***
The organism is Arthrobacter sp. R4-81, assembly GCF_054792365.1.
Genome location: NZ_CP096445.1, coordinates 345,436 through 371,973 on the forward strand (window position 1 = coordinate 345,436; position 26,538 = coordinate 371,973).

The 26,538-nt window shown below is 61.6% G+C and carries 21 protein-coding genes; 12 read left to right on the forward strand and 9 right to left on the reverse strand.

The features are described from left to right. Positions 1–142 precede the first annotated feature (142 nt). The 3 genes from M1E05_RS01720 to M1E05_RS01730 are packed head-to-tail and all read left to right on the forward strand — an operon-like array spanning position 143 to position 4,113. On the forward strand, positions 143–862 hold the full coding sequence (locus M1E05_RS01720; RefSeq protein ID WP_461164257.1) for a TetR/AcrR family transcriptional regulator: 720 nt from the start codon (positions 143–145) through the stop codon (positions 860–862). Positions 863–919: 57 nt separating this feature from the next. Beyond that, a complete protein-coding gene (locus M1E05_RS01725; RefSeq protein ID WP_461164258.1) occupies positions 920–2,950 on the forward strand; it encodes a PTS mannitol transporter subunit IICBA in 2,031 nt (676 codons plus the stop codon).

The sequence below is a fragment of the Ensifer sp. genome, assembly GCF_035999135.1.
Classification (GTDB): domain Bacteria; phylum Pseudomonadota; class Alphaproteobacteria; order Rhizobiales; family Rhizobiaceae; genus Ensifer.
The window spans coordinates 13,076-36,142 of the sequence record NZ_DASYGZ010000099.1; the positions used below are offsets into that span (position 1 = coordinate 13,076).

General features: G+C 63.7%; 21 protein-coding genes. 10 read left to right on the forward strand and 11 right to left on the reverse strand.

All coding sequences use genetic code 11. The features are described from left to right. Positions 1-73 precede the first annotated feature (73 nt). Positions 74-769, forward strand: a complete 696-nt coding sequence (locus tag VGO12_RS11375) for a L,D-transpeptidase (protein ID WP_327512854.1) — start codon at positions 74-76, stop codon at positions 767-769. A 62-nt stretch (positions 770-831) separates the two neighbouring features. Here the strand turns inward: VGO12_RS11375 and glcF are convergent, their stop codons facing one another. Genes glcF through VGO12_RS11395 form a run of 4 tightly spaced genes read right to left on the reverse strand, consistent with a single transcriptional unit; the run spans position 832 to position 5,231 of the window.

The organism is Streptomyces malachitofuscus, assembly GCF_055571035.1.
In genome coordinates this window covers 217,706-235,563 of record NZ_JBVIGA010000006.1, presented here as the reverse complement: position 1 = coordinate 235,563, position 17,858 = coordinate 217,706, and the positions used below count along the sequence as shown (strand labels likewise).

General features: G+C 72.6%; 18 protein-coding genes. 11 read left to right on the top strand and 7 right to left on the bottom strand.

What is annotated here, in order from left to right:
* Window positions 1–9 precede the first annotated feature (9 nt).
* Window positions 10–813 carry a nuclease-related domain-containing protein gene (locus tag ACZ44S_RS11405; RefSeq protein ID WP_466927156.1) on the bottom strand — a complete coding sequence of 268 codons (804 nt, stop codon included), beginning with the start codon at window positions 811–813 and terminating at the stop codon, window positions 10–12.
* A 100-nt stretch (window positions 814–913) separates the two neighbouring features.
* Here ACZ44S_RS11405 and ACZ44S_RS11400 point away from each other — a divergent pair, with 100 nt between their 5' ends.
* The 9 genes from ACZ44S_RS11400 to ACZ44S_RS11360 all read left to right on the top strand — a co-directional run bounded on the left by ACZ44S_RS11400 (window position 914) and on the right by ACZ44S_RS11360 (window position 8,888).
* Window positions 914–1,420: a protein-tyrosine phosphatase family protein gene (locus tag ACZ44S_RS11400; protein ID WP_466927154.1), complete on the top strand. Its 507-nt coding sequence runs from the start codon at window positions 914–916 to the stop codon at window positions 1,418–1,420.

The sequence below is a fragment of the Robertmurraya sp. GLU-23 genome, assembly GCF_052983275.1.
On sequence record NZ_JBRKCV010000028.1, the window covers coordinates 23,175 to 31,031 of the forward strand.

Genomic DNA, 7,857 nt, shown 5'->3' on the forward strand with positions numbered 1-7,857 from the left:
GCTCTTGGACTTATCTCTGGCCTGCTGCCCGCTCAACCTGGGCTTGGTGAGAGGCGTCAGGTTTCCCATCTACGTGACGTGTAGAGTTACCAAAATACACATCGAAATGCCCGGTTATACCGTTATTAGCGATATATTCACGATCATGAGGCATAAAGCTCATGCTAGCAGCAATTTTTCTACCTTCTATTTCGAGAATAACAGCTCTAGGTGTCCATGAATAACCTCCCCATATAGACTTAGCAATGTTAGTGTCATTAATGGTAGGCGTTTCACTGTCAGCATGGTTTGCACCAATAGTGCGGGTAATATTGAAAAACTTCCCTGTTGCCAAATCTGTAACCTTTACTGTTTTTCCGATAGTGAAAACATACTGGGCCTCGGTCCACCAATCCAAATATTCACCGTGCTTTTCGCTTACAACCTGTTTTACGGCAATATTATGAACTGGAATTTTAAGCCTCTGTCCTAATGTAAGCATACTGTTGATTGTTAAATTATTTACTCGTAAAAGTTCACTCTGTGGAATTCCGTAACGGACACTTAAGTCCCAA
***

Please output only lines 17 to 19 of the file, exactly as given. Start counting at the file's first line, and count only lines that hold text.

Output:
* Here ACZ44S_RS11405 and ACZ44S_RS11400 point away from each other — a divergent pair, with 100 nt between their 5' ends.
* The 9 genes from ACZ44S_RS11400 to ACZ44S_RS11360 all read left to right on the top strand — a co-directional run bounded on the left by ACZ44S_RS11400 (window position 914) and on the right by ACZ44S_RS11360 (window position 8,888).
* Window positions 914–1,420: a protein-tyrosine phosphatase family protein gene (locus tag ACZ44S_RS11400; protein ID WP_466927154.1), complete on the top strand. Its 507-nt coding sequence runs from the start codon at window positions 914–916 to the stop codon at window positions 1,418–1,420.